SciNews Mar 19

Cannabis and memory, vaccines, methane breakthrough, dark matter and the greenhouse effect – how’s that for variety.  This eclectic collection of current science news stories is brought to you by STAOBlog.

SciNews is published every Monday and Thursday. Stay tuned for more

7308778_s  from 123rfBiology

Teen cannabis users have poor long-term memory in adulthood. Science DailyTeens who were heavy marijuana users — smoking it daily for about three years — had an abnormally shaped hippocampus and performed poorly on long-term memory tasks, reports a new study. The hippocampus is important to long-term memory, which is the ability to remember life events. The brain abnormalities and memory problems were observed during the individuals’ early twenties, two years after they stopped smoking marijuana. More…Fact or Faction?: Vaccines Are Dangerous. Scientific American

The world greets newborn babies by bombarding them with everything from dust to disease-causing microbes. Babies can deftly parry exposures to certain harmful substances, thanks to antibodies passed onto them in the womb. But this kind of inherited immunity is short-lived, so a child must develop her own immune system response to combat life-threatening diseases. That’s where vaccines come into the picture. More…


Honey, I shrunk the ants: How environment controls size. Science Daily.

Until now scientists have believed that the variations in traits — such as our height, skin color, tendency to gain weight or not, intelligence, tendency to develop certain diseases, etc., all of them traits that exist along a continuum — were a result of both genetic and environmental factors. But they didn’t know how exactly these things worked together. By studying ants, researchers have identified a key mechanism by which environmental (or epigenetic) factors influence the expression of all of these traits, along with many more. More…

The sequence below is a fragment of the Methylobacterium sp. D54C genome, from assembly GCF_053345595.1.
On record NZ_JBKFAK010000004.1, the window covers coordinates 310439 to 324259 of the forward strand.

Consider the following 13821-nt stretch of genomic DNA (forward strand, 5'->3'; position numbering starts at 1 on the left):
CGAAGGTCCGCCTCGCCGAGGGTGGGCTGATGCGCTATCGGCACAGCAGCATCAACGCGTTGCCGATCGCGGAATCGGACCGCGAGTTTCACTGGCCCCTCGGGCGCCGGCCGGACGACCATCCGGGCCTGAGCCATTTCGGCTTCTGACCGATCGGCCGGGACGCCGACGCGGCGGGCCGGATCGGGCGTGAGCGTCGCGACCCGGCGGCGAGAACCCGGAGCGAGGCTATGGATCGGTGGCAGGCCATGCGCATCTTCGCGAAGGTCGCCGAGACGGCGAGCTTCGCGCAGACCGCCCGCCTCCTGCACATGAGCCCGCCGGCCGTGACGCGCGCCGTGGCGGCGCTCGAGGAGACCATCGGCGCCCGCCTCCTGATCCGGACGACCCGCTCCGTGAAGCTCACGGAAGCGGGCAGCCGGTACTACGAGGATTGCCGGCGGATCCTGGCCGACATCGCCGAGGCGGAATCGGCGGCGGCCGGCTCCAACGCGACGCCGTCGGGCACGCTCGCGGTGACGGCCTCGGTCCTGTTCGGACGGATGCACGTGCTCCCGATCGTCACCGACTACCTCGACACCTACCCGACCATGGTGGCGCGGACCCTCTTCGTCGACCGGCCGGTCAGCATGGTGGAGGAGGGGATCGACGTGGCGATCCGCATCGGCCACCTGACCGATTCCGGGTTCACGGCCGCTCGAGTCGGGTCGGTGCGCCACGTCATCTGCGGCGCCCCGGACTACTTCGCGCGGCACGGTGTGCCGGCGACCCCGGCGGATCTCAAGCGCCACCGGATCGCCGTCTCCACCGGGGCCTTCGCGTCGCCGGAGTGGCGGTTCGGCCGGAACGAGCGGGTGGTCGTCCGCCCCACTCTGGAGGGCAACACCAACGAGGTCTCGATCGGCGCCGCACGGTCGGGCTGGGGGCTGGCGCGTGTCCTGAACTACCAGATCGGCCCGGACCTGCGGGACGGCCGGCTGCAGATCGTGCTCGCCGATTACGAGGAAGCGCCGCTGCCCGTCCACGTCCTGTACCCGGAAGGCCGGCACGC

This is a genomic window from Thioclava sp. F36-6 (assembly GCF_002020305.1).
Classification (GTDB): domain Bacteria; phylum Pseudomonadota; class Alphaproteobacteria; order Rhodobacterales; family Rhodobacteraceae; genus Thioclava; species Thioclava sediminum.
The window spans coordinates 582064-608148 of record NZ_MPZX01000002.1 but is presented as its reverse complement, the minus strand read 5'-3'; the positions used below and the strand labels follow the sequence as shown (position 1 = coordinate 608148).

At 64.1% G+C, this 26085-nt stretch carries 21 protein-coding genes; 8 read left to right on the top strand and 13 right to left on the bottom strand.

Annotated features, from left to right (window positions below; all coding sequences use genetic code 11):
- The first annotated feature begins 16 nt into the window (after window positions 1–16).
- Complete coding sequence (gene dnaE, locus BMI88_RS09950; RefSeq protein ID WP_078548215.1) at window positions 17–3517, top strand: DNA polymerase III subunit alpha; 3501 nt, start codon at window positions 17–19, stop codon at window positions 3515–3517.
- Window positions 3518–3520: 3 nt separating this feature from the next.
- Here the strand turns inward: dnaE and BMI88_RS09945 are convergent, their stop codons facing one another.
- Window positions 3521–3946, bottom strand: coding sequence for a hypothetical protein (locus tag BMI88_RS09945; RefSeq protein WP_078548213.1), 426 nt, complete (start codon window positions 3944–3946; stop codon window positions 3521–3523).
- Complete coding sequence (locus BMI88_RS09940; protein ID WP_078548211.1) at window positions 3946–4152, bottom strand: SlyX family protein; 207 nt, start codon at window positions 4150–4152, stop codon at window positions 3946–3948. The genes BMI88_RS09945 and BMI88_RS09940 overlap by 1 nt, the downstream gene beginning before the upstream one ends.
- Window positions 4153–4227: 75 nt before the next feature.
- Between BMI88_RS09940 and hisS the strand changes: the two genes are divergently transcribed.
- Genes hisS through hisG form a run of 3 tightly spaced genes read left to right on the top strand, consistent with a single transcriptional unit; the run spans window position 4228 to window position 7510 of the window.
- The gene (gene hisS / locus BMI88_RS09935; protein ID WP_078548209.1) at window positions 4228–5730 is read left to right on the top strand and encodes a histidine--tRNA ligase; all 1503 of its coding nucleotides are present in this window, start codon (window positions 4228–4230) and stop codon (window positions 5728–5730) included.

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Molecule-making machine simplifies complex chemistry. Science Daily

A new molecule-making machine could do for chemistry what 3-D printing did for engineering: Make it fast, flexible and accessible to anyone. Chemists built the machine to assemble complex small molecules at the click of a mouse, like a 3-D printer at the molecular level. The automated process has the potential to greatly speed up and enable new drug development and other technologies that rely on small molecules. More…


Scientists report breakthrough in detecting methane. U of T News.

Methane is one hot gas. It’s a prominent component of natural gas, an important atmospheric gas, and a product of both biology and chemical reactions. Its presence was recently confirmed in the atmosphere of Mars by NASA’s Curiosity Rover and it has made the news both as a critical greenhouse gas and as a groundwater contaminant resulting from fracking. More…



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Sam Ting tries to expose dark matter’s mysteries. Science News

In the near vacuum of outer space, each rare morsel of matter tells a story. A speedy proton may have been propelled by the shock wave of an exploding star. A stray electron may have teetered on the precipice of a black hole, only to be flung away in a powerful jet of searing gas. Since 2011, the International Space Station has housed an experiment that aims to decipher those origin stories. The Alpha Magnetic Spectrometer has already cataloged more than 60 billion protons, electrons and other spaceborne subatomic particles, known as cosmic rays, as they zip by. More…


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Scientists confirm ‘greenhouse’ effect of human’s CO2. Science News for Students

For the first time, scientists have shown a direct link between rising levels of carbon dioxide — or CO2 — in Earth’s atmosphere and an increase in how much solar energy warms the ground. The finding supports a key theory about what’s behind the recent worldwide warming of Earth’s climate. It links a measurable share of that warming to human activities that release CO2. These include the burning of fossil fuels (coal, oil and gas) for heating, power and transportation. More…